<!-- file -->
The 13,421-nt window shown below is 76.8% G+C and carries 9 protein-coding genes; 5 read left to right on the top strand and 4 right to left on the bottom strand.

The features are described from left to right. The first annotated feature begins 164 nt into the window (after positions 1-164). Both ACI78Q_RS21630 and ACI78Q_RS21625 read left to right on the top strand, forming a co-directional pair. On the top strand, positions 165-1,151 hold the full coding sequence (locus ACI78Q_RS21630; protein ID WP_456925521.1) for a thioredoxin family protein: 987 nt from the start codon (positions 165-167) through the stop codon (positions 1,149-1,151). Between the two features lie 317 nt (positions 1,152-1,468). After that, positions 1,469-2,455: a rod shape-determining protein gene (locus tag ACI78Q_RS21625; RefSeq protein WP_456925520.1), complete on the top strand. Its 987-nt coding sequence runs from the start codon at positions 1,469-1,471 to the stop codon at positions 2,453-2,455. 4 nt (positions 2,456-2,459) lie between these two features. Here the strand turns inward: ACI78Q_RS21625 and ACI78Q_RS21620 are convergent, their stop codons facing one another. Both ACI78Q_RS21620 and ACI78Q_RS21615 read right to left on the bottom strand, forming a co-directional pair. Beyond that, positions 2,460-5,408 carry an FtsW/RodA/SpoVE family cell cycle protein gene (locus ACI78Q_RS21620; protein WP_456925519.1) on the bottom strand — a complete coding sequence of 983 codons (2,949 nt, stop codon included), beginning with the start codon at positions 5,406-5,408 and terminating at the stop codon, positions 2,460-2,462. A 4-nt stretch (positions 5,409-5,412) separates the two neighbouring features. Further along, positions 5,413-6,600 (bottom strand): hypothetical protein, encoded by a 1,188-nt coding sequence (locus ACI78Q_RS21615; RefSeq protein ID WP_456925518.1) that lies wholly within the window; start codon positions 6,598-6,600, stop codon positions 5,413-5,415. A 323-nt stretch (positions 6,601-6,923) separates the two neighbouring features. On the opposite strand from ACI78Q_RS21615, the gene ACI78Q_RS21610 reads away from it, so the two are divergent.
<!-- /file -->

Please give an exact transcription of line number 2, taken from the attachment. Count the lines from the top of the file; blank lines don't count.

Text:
The features are described from left to right. The first annotated feature begins 164 nt into the window (after positions 1-164). Both ACI78Q_RS21630 and ACI78Q_RS21625 read left to right on the top strand, forming a co-directional pair. On the top strand, positions 165-1,151 hold the full coding sequence (locus ACI78Q_RS21630; protein ID WP_456925521.1) for a thioredoxin family protein: 987 nt from the start codon (positions 165-167) through the stop codon (positions 1,149-1,151). Between the two features lie 317 nt (positions 1,152-1,468). After that, positions 1,469-2,455: a rod shape-determining protein gene (locus tag ACI78Q_RS21625; RefSeq protein WP_456925520.1), complete on the top strand. Its 987-nt coding sequence runs from the start codon at positions 1,469-1,471 to the stop codon at positions 2,453-2,455. 4 nt (positions 2,456-2,459) lie between these two features. Here the strand turns inward: ACI78Q_RS21625 and ACI78Q_RS21620 are convergent, their stop codons facing one another. Both ACI78Q_RS21620 and ACI78Q_RS21615 read right to left on the bottom strand, forming a co-directional pair. Beyond that, positions 2,460-5,408 carry an FtsW/RodA/SpoVE family cell cycle protein gene (locus ACI78Q_RS21620; protein WP_456925519.1) on the bottom strand — a complete coding sequence of 983 codons (2,949 nt, stop codon included), beginning with the start codon at positions 5,406-5,408 and terminating at the stop codon, positions 2,460-2,462. A 4-nt stretch (positions 5,409-5,412) separates the two neighbouring features. Further along, positions 5,413-6,600 (bottom strand): hypothetical protein, encoded by a 1,188-nt coding sequence (locus ACI78Q_RS21615; RefSeq protein ID WP_456925518.1) that lies wholly within the window; start codon positions 6,598-6,600, stop codon positions 5,413-5,415. A 323-nt stretch (positions 6,601-6,923) separates the two neighbouring features. On the opposite strand from ACI78Q_RS21615, the gene ACI78Q_RS21610 reads away from it, so the two are divergent.